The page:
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  • Writer's pictureJames McCleary

White Noise // Film Review

“Side effects can include losing the ability to distinguish words from things, so that if someone said 'speeding bullet,' I would fall to the floor and take cover.”

The novel White Noise, written and published by author Don DeLillo in 1985, should be unadaptable. Its structure is as obtuse as its characters are constructed, being of an early postmodern era in which narratives served only as conduits to philosophy, and not for their storytelling.

The film sees a Professor of Hitler Studies and his wife reckon with the possibility of death and the terror of knowing one of them will die before the other, all while reckoning with “billowing clouds” of disease and black market antidepressants just to get through the day. In other words, if White Noise was to be recreated for the big screen, there is a long list of directors whose filmographies merit consideration before we come to Noah Baumbach, whose work on The Squid and the Whale, Frances-Ha and Marriage Story demonstrates a skillset in one very specific kind of storytelling, namely contemporary domestic dramas. Mumblecore, with a bit more polish. When Baumbach first announced his involvement in the project, assumptions were immediately cast that the plot would see significant adjustments made to fit his house style. For an absurdist black comedy like White Noise, that could be catastrophic.

And so, while the film certainly has its fair share of problems, I’m fascinated to report that it is a laser accurate adaptation of the original text, for better and worse. Adam Driver and Greta Gerwig are mesmerising as a leading couple who speak pretty much exclusively in run-on gibberish and poetic verse, largely due to the contrast with their four perfectly coherent children.

One scene, clearly written to satirise the public response to COVID-19, comes to mind for its blending of the absurdities of DeLillo's world with Baumbach sharp eye for social satire. The children run from room-to-room as new information about an inbound “billowing cloud” drops seemingly by the second, all while Driver insists on “the sad truth” that natural disasters never affect upper-middle class families like them due to “the way society works”. Needless to say, his inevitable 'penny drops' moment is cathartic beyond words. We’ve waited a long time to see the COVID deniers depicted in such a refined project, and it was all worth it for this.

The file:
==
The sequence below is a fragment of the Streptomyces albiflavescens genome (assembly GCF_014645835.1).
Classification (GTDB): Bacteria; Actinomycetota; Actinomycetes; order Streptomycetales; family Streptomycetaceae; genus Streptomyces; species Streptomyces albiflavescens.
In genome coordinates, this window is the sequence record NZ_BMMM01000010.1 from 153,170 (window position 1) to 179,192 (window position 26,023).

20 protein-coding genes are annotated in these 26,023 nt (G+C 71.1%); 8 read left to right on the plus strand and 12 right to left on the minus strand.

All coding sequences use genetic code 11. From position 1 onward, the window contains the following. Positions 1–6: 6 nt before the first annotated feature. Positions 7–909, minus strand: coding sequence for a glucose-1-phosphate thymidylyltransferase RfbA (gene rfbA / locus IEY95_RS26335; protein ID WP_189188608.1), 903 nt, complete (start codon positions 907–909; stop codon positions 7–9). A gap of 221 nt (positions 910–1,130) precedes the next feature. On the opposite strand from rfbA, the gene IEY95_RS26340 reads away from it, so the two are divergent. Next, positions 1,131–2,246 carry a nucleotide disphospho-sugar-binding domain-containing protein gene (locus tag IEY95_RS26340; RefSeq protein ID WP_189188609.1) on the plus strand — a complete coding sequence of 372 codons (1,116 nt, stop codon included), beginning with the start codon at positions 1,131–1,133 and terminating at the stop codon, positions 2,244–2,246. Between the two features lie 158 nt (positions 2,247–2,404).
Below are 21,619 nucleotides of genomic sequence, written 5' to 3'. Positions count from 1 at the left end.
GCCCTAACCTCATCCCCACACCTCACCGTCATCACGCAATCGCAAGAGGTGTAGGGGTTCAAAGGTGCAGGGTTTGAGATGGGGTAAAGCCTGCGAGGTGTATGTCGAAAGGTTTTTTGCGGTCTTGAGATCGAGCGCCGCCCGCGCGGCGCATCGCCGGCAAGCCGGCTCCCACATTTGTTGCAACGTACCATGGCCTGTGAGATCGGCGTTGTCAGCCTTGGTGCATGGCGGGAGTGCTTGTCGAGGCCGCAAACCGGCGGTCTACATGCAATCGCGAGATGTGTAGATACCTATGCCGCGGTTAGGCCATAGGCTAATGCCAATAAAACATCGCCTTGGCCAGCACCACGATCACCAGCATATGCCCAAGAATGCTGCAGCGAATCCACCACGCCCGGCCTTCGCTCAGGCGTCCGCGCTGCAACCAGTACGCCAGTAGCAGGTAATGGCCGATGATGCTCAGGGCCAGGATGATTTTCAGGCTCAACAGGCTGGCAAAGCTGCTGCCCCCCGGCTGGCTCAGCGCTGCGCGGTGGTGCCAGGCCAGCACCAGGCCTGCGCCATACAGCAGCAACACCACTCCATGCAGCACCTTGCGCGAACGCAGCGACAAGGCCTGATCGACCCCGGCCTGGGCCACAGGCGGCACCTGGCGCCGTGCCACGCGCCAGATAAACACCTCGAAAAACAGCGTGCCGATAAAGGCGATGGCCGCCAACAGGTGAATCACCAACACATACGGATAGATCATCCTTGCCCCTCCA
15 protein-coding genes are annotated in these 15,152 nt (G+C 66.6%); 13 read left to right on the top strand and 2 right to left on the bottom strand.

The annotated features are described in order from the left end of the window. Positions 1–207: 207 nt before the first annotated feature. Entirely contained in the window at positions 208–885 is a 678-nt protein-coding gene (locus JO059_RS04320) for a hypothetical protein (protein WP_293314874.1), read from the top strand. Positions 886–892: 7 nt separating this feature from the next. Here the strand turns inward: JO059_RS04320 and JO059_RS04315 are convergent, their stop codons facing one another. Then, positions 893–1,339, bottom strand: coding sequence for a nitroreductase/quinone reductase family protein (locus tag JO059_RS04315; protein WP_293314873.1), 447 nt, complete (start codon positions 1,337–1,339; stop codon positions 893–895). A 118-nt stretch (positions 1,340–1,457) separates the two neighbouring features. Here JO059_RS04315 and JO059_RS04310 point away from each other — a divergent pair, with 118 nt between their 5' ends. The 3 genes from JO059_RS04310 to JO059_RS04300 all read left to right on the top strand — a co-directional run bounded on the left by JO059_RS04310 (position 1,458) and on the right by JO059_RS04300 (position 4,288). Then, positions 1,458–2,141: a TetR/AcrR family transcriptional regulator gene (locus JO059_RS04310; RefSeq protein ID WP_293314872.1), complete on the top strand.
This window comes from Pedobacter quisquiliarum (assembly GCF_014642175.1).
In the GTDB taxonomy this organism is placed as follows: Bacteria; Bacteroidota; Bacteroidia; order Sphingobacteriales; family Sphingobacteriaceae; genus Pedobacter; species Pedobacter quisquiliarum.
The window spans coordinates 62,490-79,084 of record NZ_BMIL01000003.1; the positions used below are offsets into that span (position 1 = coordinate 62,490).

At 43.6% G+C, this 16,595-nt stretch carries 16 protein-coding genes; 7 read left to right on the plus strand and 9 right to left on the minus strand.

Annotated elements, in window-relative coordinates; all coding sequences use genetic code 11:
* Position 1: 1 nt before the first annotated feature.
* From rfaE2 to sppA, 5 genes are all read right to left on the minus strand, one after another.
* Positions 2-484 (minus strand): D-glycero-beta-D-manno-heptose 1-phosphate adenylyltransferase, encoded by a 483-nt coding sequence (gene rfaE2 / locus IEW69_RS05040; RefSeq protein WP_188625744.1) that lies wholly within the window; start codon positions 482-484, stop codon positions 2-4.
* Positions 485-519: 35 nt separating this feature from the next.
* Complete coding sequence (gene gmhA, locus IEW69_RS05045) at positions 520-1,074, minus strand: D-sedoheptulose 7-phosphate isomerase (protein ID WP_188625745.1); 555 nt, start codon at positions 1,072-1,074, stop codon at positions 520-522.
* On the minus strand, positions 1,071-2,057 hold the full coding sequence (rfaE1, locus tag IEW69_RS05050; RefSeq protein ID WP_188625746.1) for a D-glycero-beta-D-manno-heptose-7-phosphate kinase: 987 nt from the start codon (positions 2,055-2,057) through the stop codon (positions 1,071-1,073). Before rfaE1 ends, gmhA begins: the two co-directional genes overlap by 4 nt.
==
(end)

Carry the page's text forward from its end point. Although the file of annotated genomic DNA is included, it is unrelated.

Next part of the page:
Also of note is Baumbach’s decision to pull from the playbook of Godard in constructing a supermarket pivotal to the film’s world, including an elaborate dance sequence the nature of which shall go unspoiled here. Driver and Gerwig already feel like characters from Tout Va Bien, so why not bring the connection to its natural climax. But Baumbach does not settle for arthouse homages, also choosing to draw from a surprisingly Spielbergian line of action filmmaking. This, unfortunately, is where the film begins to stumble.

The middle act of White Noise is centred on the COVID-paralleling threat of a black, thundering cloud which infects anyone in its path with ‘the Nyodene Derivative’, a chemical that can survive inside the human body for up to thirty years doing unknown levels of damage. This cloud leads to a mass evacuation, resulting in a run of sequences inspired more by disaster movies than kitchen sink dramas. On paper, this is not a problem; genre is there to be played with, and what drama isn’t embellished by a few explosions? Frustratingly, Baumbach’s directorial style simply does not allow for much in the way of innovation here, as car crashes, forest chases and a big CGI spectacle all play as a bit tired. In a film which thrives on its oddities, this middle act suffocates the film, resulting in a third act that has to work all too hard to revive it. One wonders if perhaps Baumbach should’ve toyed with some of his source material after all, purists be damned.

All in all, White Noise is an admirable effort from a director attempting to break from his established brand, and there is plenty to like. Boiled down to its base elements, what we’re really being offered here is a pandemic nightmare turned noir caper, complete with a cast near-exclusively made up of adults losing their minds and monologuing like poets. If you need more convincing, there’s a scene within the first twenty minutes built around Driver’s character having a twisted fever dream about a demon hiding in his bedsheets. This genuinely heartstopping set-piece exists exclusively for the purposes of establishing his general aura of morbid paranoia, and is never addressed again. Like them or not, nobody does goofy quite like the postmodernists, and Baumbach seems to get why that makes for such a good show.

Reviewed at Venice Film Festival 2022.


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